December 31, 2012 In December, President Obama promised to use his powers to prevent tragedies like the one in Newtown, but his powers had limits when it came to the fiscal cliff.
December 31, 2012 William Gibson's Neuromancer is a hacker classic. Author Nick Harkaway says it's also a door to a greater world. Is there a book that took you outside of your comfort zone? Tell us in the comments.
December 30, 2012 After Obama carried most swing states, Matt Wuerker imagined the president enjoying his majority. After failing to convince Egypt's judiciary to go along with his plans to rule the country, Mohammed Morsi assumed sole power, and Lee Judge doubted Morsi's ability to light the way to freedom.
December 29, 2012 President Obama and Mitt Romney debated three times and Vice President Biden contested VP candidate Rep. Paul Ryan once, leaving John Cole to assess the damage. Nate Beeler showed that "Superstorm" Sandy dealt its damage to rich and poor alike, even if some have recovered more quickly than others.
December 28, 2012 The Obama administration's differing explanations about the attack on the U.S. Consulate in Benghazi, Libya, had Nate Beeler feeling that the president was playing games. Meanwhile, Cam Cardow thought Mitt Romney's "47 percent" remark was of historic proportions.
John Cruitt reunited with his third-grade teacher, Cecile Doyle, to tell her about the impact she had on him as he coped with his mother's death.
December 28, 2012 When John Cruitt's mother died, his teacher was there to help him cope. More than 50 years later, Cruitt sought to find the woman who, he says, changed his life.
<iframe src="http://www.npr.org/player/embed/168142027/168186194" width="100%" height="290" frameborder="0" scrolling="no" title="NPR embedded audio player">
December 27, 2012 Cliches are often criticized as the most overused and contemptible phrases in the English language. But writer Hephzibah Anderson says there are times when cliches are not only useful, but also create a sense of camaraderie. And sometimes, she writes in Prospect magazine, only a cliche will do.
<iframe src="http://www.npr.org/player/embed/168149099/168149092" width="100%" height="290" frameborder="0" scrolling="no" title="NPR embedded audio player">
December 27, 2012 The U.S. was suffering through extreme weather as Republicans held their convention, and NASA's rover Curiosity landed on Mars. Chip Bok noted that Hurricane Isaac wasn't the only hot air to disrupt the gathering, while Mike Smith hoped water would be found in the Midwest as well as on Mars.
December 26, 2012 Music lost many artists this year who defined or redefined their genres, such as country great Earl Scruggs (toon by Randall Enos) and the "Queen of Disco" Donna Summer (toon by Taylor Jones).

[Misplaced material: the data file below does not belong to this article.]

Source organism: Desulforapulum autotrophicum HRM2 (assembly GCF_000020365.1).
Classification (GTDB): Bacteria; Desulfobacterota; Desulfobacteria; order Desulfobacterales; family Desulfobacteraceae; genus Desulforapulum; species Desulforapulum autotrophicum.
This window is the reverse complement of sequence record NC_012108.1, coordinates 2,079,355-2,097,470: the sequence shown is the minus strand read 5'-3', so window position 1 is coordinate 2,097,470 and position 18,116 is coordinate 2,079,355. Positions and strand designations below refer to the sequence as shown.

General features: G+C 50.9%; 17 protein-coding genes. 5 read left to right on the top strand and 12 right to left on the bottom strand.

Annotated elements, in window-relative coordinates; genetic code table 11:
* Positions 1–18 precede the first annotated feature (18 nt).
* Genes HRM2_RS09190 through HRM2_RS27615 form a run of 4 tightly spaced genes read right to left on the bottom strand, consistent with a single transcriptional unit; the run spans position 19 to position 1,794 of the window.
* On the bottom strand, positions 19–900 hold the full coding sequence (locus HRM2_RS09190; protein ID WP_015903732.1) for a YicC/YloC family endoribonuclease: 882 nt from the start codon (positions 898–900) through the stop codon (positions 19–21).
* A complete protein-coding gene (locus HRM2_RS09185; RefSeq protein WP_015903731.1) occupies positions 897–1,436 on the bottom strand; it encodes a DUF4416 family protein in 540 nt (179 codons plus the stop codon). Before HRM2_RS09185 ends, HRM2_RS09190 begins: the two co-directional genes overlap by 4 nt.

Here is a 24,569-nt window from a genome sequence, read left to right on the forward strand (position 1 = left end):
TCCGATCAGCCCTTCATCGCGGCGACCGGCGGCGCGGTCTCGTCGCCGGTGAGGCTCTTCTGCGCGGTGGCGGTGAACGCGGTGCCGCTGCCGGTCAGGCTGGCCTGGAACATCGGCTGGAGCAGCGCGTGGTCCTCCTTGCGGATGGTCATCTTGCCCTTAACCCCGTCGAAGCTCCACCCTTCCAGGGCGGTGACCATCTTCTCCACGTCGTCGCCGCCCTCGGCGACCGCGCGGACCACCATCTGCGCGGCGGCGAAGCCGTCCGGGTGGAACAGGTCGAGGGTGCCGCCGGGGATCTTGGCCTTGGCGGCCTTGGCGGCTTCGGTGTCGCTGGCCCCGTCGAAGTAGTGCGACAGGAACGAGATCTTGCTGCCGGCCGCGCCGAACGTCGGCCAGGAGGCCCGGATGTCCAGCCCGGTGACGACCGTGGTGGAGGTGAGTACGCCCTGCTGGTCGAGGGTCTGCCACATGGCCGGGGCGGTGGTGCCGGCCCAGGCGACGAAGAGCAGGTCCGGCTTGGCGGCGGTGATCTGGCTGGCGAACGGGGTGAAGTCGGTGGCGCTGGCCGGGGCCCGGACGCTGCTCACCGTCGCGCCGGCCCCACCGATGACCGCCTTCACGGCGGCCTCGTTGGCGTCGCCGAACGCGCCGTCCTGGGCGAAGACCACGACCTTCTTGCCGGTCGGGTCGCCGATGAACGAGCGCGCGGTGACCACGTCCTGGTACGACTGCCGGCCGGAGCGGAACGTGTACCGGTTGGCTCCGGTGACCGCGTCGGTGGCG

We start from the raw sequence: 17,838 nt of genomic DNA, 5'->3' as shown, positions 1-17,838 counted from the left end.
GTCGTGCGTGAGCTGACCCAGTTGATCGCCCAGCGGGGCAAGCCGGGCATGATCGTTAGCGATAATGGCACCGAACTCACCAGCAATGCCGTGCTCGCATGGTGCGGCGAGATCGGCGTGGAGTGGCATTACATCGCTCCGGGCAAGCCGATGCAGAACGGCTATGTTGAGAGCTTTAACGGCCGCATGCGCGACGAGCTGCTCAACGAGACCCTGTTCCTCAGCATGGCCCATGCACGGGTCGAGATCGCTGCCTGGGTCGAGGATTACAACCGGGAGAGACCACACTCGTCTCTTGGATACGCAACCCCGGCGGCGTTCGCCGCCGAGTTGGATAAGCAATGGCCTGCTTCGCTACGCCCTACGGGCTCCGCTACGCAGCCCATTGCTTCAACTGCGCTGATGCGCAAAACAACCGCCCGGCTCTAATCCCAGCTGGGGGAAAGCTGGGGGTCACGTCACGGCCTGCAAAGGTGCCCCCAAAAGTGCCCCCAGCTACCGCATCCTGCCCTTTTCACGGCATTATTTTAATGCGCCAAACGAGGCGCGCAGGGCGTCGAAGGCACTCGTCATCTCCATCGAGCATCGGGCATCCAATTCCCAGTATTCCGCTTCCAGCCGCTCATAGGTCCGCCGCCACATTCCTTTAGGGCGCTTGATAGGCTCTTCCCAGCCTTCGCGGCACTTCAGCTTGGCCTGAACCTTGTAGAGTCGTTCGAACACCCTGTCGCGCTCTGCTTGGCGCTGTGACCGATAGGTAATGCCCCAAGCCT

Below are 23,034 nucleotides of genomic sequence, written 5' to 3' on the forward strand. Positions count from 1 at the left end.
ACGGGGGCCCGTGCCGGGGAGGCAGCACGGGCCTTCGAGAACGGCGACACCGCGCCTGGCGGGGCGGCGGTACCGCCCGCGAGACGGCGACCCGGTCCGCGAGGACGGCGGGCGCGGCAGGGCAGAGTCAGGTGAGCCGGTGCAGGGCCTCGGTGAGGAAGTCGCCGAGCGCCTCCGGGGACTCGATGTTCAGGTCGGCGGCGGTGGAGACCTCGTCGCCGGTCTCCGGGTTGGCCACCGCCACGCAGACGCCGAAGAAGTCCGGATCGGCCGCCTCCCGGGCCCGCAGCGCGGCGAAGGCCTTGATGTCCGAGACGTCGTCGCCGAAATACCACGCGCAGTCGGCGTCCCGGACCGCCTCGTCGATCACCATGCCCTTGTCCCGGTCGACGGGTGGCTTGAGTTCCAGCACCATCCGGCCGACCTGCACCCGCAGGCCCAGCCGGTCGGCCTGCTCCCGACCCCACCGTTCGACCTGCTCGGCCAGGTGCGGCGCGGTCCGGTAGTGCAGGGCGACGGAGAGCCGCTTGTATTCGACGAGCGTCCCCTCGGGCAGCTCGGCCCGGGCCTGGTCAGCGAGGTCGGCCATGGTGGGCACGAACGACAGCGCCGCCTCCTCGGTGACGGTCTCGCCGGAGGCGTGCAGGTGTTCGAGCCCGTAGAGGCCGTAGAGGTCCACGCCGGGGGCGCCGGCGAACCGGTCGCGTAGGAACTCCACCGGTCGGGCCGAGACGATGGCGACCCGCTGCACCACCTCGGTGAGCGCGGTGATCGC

December 26, 2012 The Virgin Suicides takes teenage angst to the extreme. Writer, blogger and professional teenager Tavi Gevinson explains why it's a book she can't put down, year after adolescent year.
December 26, 2012 At Christmastime, it's long been the fashion for sports columnists to write an annual column about what various people in sports want to find under their tree. Let's celebrate some of the peace and goodwill we'd like to find in sport in the year ahead.
<iframe src="http://www.npr.org/player/embed/168051634/168059265" width="100%" height="290" frameborder="0" scrolling="no" title="NPR embedded audio player">
December 25, 2012 Looking to film a winter movie scene in warm, sunny weather? Head out to marshes and collect cattails. Squeeze out the seeds, and voila!
December 25, 2012 In a world with so many attractions and distractions, Joe Heller and Nick Anderson hope you have a safe and happy holiday!
December 25, 2012 The rebels, rule breakers and renegades who rule this year's Top 10 list aren't looking for a Ph.D. in Traditional Cooking. They're pleasure seekers whose books are filled with quirky facts, gorgeous pictures and ingredients deployed in unexpected places.
<iframe src="http://www.npr.org/player/embed/166068848/168026599" width="100%" height="290" frameborder="0" scrolling="no" title="NPR embedded audio player">
December 24, 2012 If you counted every good deed, every smile, every act of charity, then counted every growl, frown, kick and wrong, which would be greater? The good or the bad? Thinkers from John Locke to Martin Luther King, Jr., give insight on the progress of humanity.
NPR thanks our sponsors
Become an NPR sponsor